Price: Vietnam should not become a release valve for pressure on China

Written by Alan Price & John Allen Riggins

In conjunction with President Joe Biden’s visit to Vietnam in September 2023, Vietnam’s government petitioned the U.S. Department of Commerce (DOC) for “market economy” treatment. This would be a major trade concession, as DOC has recognized for years that Vietnam’s economy does not operate according to market principles.

However, graduating Vietnam to market economy status would be factually incorrect, geopolitically naïve, and harmful to all U.S. producers — particularly U.S. steelmakers.

DOC considers Vietnam, China and several former Soviet Union countries to be nonmarket economies (NMEs). Systemic, distortive economic forces in these countries make it impossible for DOC to determine a true market price when calculating an antidumping rate. Therefore, DOC substitutes surrogate prices from market economies to calculate what the fair value of products would be without distortions. Doing so prevents DOC from underestimating the level of dumping coming from these countries.

When reviewing a country’s NME status, DOC must consider six factors: (1) currency convertibility, (2) labor and free bargaining, (3) the presence of foreign investments, (4) the extent of government ownership, (5) government control over resources and prices, and (6) other factors DOC deems appropriate. DOC does not need to find that all these circumstances exist to decide that a country is an NME.

Under the first five factors alone, Vietnam clearly is not a market economy. The U.S. Trade Representative (USTR) has found that Vietnam “manages its exchange rate” to achieve economic goals, which has caused “persistent undervaluation” of its currency.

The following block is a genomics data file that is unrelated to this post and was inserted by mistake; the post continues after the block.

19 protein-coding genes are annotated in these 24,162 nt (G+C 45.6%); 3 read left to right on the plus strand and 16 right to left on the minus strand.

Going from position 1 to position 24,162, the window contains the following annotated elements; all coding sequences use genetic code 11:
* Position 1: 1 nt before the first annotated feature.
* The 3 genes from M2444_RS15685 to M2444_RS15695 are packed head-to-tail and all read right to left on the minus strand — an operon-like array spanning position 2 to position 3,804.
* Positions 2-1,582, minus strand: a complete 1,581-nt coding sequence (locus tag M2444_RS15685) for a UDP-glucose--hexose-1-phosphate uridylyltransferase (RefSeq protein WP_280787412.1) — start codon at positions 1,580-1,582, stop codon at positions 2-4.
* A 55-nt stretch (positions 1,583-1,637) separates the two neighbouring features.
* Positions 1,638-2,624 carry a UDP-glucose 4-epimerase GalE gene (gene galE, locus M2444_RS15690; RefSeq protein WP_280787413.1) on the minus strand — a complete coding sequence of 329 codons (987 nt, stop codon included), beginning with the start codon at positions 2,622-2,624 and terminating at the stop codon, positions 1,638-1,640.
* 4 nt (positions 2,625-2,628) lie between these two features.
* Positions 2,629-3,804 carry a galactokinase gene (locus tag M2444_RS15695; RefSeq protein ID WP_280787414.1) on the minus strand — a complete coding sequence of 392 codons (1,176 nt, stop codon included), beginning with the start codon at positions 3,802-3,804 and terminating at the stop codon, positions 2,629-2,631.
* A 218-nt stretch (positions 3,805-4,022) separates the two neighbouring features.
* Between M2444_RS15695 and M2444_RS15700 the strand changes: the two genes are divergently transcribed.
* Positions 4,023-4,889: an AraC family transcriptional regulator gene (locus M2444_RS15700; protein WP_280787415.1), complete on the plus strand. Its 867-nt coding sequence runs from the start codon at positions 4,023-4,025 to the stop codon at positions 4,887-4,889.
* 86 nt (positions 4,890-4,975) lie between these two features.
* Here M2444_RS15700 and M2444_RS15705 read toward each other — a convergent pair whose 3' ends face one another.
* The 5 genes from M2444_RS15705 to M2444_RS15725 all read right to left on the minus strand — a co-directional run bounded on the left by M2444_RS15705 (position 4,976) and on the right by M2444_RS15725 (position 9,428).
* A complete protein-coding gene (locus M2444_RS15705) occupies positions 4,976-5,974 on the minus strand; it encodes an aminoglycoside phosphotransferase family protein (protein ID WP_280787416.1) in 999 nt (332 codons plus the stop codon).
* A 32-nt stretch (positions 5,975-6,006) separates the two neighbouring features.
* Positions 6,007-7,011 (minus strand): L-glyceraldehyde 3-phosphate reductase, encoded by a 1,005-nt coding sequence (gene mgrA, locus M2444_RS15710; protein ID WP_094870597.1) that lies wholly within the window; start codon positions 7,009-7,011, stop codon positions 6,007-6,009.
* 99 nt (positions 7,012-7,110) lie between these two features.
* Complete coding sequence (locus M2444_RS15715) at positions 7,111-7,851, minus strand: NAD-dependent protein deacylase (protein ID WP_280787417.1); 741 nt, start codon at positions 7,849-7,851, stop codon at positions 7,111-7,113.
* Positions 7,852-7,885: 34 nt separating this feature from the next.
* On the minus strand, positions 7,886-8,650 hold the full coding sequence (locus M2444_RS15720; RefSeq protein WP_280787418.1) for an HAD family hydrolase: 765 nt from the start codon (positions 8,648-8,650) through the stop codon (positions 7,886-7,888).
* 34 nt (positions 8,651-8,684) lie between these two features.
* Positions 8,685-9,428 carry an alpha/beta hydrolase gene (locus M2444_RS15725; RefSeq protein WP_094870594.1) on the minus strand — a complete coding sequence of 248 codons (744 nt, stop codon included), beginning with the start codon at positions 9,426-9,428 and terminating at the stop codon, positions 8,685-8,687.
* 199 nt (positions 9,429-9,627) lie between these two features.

According to the State Department, the only union in Vietnam with any authority is state-controlled. Foreign investments are ultimately subject to government approval, and state-owned companies account for nearly 30% of Vietnam’s GDP. These companies are financed through Vietnam’s near-total control over its banking sector, which provides preferential lending to state-owned companies.

The sixth factor is much more open-ended. Citing this factor, some commenters argue that DOC should consider purported geopolitical benefits of granting Vietnam market economy status. Specifically, these parties believe that greater economic integration with Vietnam would provide a counterweight to China’s influence and decouple American supply chains from overreliance on Chinese producers. This approach is incredibly shortsighted and based on two faulty assumptions.

First, the approach assumes that closer ties with the U.S. will translate to distance from China. So far, this has not been the case. Just months after signing the U.S.-Vietnam Comprehensive Strategic Partnership last September, Vietnam entered a series of 36 agreements with China that promised greater economic, political, and military cooperation. This included agreements to develop railway cooperation between the two countries, designed to facilitate greater cross-border trade as part of China’s Belt and Road Initiative.

Second, this approach assumes that Chinese products and producers will remain in China. Yet, Chinese foreign direct investment in Vietnam has skyrocketed in recent years. In 2023, for the first time, China (including Hong Kong) was the largest source of foreign direct investment in Vietnam. China also led all other countries with approximately 700 new investments in Vietnam last year. The U.S. was tenth. The total number of Chinese investments in Vietnam is now more than 4,000, amounting to more than $26 billion, according to Vietnam’s Ministry of Planning and Investment.

Rather than distancing itself, Vietnam has become more reliant on Chinese investment and raw materials. As a result, Vietnam is not so much an alternative manufacturing hub as a processing and assembly platform for Chinese producers. In many cases, upstream inputs produced in China are shipped to Vietnamese subsidiaries for minor processing into downstream products to avoid U.S. duties.